Beware links in emails

Links may not deliver the result you expect.

With the holiday season, we can expect to receive deceptive emails that try to trick us into clicking links to bogus web sites. These emails are sent by the millions and you may receive one despite your email provider’s best efforts to protect you from malicious emails.

There are many tricks that scammers use to get you to read, and ultimately click, their ‘bait’ email. The often will use a current event or an interesting celebrity to entice you into opening their email in the first place, then tantalize you with some sneaky message that lures you into clicking their special link.

Often, the scam is simple. Find some nice person and tell them a sad story to beg for assistance. Find a celebrity and send messages that you have a secret mail from the celebrity or some special offers about the celebrity. It often is some promise of a picture or a video. The fraudsters often play on your emotions with subtle, leading headlines and subjects.

Usually these bad guys are seeking to steal your money, or get you to help them in some criminal plan that makes them money. The worst are those seeking to steal your identity or uncover personal information.

• Be wary of any email from an unknown sender. Real emails are consistent, the sender’s name and email address should match.
• Be suspicious of an email from someone you know, but which is not typical for them, such as a personal request from a distant associate.
• Never trust emails asking you to go to a web site to get more information.
• Scammers often rely on honest people who want to help in an hour of need.
• If you get an email that seems to be legitimate, you can contact the company by looking up their phone number from an official phone book.
• If you get any mail asking for information about your workplace, what you do, who you know, or for any inside information about yourself, be very wary.
• Official correspondence from outside agencies can always be confirmed by calling the agency or the contact who is claiming to write you.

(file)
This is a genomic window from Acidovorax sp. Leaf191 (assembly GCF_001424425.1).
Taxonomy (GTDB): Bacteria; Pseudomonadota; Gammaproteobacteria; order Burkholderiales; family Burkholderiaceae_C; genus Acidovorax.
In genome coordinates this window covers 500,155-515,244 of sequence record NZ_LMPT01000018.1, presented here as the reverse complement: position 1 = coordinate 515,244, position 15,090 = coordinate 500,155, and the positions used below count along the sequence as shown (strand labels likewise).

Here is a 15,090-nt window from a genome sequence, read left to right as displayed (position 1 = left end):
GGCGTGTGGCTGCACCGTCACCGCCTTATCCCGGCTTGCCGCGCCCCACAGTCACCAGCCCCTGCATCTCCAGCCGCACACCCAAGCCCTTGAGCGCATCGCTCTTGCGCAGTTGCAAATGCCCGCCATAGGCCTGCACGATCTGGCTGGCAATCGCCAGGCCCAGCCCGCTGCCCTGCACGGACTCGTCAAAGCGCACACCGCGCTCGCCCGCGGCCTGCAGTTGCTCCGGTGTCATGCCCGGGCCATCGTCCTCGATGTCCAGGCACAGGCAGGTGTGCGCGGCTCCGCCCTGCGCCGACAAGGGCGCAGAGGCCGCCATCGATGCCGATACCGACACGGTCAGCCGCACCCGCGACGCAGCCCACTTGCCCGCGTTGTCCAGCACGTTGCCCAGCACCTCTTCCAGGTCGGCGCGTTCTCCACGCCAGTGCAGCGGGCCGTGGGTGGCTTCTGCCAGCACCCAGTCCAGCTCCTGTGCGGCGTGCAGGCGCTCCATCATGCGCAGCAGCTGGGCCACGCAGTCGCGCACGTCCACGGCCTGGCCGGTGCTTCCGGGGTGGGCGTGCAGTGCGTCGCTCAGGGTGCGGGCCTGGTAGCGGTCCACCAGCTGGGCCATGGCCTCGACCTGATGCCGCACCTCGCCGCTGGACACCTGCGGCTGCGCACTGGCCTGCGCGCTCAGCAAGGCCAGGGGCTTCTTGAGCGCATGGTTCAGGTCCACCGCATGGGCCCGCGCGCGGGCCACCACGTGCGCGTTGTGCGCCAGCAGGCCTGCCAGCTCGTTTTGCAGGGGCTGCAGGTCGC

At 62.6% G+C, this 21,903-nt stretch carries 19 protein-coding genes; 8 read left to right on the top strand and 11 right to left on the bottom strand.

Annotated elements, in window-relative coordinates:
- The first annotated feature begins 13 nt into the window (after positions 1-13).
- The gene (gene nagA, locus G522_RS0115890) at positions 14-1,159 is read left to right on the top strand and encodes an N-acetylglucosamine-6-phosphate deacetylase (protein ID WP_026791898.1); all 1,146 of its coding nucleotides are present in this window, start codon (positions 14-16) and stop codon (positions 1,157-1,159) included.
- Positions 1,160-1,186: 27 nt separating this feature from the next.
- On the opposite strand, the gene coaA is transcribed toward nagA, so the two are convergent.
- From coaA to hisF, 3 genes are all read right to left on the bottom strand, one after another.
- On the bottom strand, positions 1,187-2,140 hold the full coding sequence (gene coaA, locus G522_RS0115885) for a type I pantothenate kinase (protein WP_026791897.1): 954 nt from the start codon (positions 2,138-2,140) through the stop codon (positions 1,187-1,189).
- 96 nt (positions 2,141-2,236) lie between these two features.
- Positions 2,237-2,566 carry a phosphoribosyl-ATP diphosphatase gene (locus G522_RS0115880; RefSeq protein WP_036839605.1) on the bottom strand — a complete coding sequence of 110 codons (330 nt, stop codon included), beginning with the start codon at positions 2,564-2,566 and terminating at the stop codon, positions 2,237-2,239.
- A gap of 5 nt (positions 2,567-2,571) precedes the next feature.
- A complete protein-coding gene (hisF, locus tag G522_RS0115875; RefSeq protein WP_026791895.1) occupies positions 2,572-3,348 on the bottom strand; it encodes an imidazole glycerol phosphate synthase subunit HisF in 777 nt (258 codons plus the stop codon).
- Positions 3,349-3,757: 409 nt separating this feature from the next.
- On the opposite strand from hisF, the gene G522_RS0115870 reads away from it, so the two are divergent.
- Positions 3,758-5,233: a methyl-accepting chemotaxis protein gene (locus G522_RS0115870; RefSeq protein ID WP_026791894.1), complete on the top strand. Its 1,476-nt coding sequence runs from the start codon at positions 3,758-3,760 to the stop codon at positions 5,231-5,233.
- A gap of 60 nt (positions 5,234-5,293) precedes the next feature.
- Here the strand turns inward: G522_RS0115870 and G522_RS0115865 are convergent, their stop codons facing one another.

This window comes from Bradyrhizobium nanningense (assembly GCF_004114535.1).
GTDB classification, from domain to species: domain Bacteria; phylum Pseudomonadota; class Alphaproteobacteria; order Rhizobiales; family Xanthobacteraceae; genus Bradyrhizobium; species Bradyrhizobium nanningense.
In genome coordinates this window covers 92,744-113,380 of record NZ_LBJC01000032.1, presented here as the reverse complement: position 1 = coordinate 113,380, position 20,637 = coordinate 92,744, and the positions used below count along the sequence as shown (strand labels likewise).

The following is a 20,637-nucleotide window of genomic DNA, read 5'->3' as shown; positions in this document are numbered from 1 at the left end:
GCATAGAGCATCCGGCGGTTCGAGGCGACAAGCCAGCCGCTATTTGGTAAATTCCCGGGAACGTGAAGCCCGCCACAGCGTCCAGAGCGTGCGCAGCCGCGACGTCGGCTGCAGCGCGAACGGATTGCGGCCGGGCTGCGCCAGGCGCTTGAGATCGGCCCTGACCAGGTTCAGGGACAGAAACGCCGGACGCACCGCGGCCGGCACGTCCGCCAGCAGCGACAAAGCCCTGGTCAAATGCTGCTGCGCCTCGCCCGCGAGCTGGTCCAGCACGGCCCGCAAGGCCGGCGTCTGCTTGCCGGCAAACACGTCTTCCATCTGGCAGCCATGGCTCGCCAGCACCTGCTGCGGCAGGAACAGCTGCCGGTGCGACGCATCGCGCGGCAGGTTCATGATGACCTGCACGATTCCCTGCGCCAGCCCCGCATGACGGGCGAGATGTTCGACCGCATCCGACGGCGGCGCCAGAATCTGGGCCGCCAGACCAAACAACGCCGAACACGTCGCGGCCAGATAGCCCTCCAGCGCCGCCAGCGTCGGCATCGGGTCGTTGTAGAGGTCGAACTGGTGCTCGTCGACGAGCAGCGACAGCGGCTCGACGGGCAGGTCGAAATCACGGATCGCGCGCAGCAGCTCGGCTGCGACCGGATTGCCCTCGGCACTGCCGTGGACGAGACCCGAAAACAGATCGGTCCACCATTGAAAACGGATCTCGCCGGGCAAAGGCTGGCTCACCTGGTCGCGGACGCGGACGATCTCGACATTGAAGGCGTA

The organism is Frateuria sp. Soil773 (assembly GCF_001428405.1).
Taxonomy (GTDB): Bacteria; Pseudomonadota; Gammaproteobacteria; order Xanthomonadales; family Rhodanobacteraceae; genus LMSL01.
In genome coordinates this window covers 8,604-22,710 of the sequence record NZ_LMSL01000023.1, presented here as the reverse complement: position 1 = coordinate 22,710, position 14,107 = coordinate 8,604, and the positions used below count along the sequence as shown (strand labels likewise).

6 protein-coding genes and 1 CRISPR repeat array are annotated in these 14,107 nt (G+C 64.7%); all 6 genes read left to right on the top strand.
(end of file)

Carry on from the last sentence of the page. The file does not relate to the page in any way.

• If you get an email that provides you with names, addresses and phone numbers, you cannot assume that the mail really came from that person or agency.

In particular, beware “Phishing Scams”

Phishing scams are usually operated through a seemingly authentic e-mail to a victim. The message appears to have been sent from a reliable source, like your bank or a national organization. Scammers may claim that a bank account has been compromised and that you need to verify your information in order to access your account again. The link that appears in the message is designed to fool you. It actually leads you to a website that is crafted to appear to be the real web site (for instance a bank or a company you do business with).

To fool you, the website is a copycat page with a form to fill in with your log-in and personal information.

Scammers then obtain your log-in, billing, and private information to store for fraudulent purposes.

Banks and professional organizations usually do not use an e-mail when their customers’ accounts are compromised. If you are in doubt, call Customer Service for the bank or company. If the email contains a phone number for the bank, do not trust it. Look the organization up at an official listing service and call Customer Service directly to report a suspicious email.

Always contact the establishment by phone or postal mail if you receive any e-mail that appears questionable.